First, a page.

What’s especially fascinating is how predictable the pattern has become. And the subsequent opportunities this affords. Marketers can take more and bigger chances. So what if a campaign or Tweet creates a shit storm. Within hours, defenders will join the fray. Even turn the tide. One can game public opinion. Betting on the inevitable backlash should be considered strategy from the get-go. Whether we like it or not, this is happening. Certain groups will take advantage while others stand by gaping.

(Author’s note: I’m avail for copy, content creation & creative leadership:

Much to admire in Apple’s new TVC for their latest iPhone 7. The plot is simple as all good commercials are. Despite a hellacious storm brewing, a serious bicyclist suits up to ride, including on his bike the water resistant iPhone, shown depicting his route with mapping technology. That’s essentially it.

Yet, the details are what make this 30-second film spectacular.

Let’s start with the production. The dark and ominous tone, impressive. The CGI storm impeccably rendered. The gray, black and brown color palette, accentuated by flashes of lightning, make a bold statement.

Speaking of bold color, one has to comment on the brilliant casting of an African American. In Marin County, serious bikers are ubiquitous and in the 4 years I’ve been here I can count the black riders I’ve seen on one hand. The stereotype of a lean Caucasian bedecked in colorful skintight gear is completely accurate. I don’t think it’s controversial to say, like swimming, biking just isn’t a black thing.

So we notice the man here. And pay attention. He is perfect for the role. Steely-eyed and stoic, this dude is hardcore in the best sense of the word. If anyone can handle the impending storm it’s this guy. Even his dog looks more worried than him. Kudos to the creators for casting against type. It makes this commercial.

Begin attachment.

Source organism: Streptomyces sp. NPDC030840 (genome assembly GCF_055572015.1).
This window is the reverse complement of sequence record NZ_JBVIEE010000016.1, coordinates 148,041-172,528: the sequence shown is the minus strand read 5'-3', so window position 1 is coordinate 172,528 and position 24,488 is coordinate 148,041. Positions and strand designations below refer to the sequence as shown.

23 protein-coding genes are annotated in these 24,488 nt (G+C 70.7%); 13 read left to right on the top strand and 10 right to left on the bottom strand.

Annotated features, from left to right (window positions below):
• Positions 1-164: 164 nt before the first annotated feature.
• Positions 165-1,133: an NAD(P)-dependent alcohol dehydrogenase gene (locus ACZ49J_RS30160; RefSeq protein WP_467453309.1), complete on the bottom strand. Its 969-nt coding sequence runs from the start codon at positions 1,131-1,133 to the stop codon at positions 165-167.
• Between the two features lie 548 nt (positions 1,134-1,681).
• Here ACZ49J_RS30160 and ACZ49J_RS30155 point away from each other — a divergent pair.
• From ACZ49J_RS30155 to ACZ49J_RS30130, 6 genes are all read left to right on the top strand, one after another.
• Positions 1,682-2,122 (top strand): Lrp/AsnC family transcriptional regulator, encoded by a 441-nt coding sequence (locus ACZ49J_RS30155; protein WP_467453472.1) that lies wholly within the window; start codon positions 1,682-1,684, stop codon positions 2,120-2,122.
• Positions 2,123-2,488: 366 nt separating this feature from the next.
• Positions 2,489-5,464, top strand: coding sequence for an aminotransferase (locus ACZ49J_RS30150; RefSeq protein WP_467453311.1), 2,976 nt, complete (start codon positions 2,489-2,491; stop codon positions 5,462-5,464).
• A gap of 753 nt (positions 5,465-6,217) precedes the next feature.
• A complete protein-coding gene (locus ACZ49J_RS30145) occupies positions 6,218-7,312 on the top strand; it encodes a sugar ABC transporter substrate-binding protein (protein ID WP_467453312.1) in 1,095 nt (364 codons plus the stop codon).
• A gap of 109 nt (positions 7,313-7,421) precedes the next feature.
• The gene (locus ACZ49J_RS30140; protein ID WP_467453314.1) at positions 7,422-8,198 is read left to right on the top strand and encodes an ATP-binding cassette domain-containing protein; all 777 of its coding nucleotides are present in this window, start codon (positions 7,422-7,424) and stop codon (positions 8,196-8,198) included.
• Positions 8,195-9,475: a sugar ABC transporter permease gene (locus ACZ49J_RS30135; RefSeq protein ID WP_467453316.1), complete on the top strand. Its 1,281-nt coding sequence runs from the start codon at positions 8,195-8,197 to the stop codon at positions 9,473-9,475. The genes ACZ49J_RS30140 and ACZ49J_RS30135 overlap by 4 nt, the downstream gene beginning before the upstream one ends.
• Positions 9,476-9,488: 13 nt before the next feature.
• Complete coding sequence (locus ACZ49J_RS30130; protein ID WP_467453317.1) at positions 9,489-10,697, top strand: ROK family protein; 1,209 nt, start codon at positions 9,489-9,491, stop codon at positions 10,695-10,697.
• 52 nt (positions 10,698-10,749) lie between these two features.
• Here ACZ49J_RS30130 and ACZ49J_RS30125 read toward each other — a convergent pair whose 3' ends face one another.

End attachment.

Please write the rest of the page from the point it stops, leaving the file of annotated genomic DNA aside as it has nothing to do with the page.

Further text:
Another counter-intuitive aspect that raises the commercial up is the lunacy of riding a bike on a mountain road during a raging storm. Normal people don’t do that. But intense people do. Instead of thinking what a nut, we think what a badass. If the commercial weren’t made so well, the narrative might’ve come off as preposterous. It doesn’t. The result: Like his other gear, the iPhone feels like serious equipment for a man on a mission. We want what this guy has: his reckless courage, his boldness, his phone. In other words, the ad works.

Finally, again surprising and delighting, is the unexpected use of AC/DC’s iconic anthem, Thunderstruck. Slowing potting up the song’s alluring guitar riff builds excitement and tension, placing us directly in the rider’s mindset. Thrilling. Long a bastion of white stoners (now sober dads like me), the AC/DC song, like everything else in this commercial, totally disrupts expectations – forcing us to pay attention.

Watch the spot. That last image says it all. To hell with the weather, let’s ride. We can handle it and so can the iPhone.

Creative leadership, copy & content:


Bono has a great line from a lesser known U2 song: “Some days have bouncers that won’t let you in.” Well, today was one of those days.

In big ways and small I was vexed by unmet expectations. A rejection here. A late coming change order there. Computer problems. Trouble at the bank. Scheduling issues. Just a myriad of stuff. The day would not let me in.

Undoubtedly you have had such days. God forbid worse. God forbid lasting longer. For these are the vicissitudes of life. Said another way, shit happens. And no one is immune.

Yet, I did not succumb to it. When one crummy thing led to another per Murphy’s Law I did not rage against him. I paused before each fallen hurdle. Took stock. Thought about the many blessings in my life. When I picked up my youngest from school I asked about her day, giving a smile and looking for one back. It was received. Despite feeling hurt, my attitude spared loved ones. I did not make things worse.

Later, in the car with my middle child, a daughter of 15, I told her that this was a difficult day for me – the truth. She asked for details and I explained some of it. She put her phone away and we had a meaningful conversation. She worried and wondered and asked good questions. By the time we got home, we were both laughing. I came to realize my bad day enabled a rare moment with my daughter, something precious.

Silver lining? A door shuts another opens? There are many proverbs about our challenges teaching us but when we are in them they are easy to forget. For me, anyway. The old me would have added to my difficulties by creating ten more. Maybe I would have lashed out to those that were vexing me and to those that were not, making everyone feel bad, effecting consequences.

But today I did not falter. I remembered to pause when agitated. Take stock. I even asked a confidant for help. These are things many of you do intuitively. For me it’s a daily reprieve, this grace under pressure.

Maybe these words will help one of you. Writing them down is another tool for helping me. Like saying thank you for this day and all of its blessings.

(Author’s note: above mentioned lyric from Some Days are Better than Others, off U2’s 1993 album, Zooropa )

Let me write for you, all content: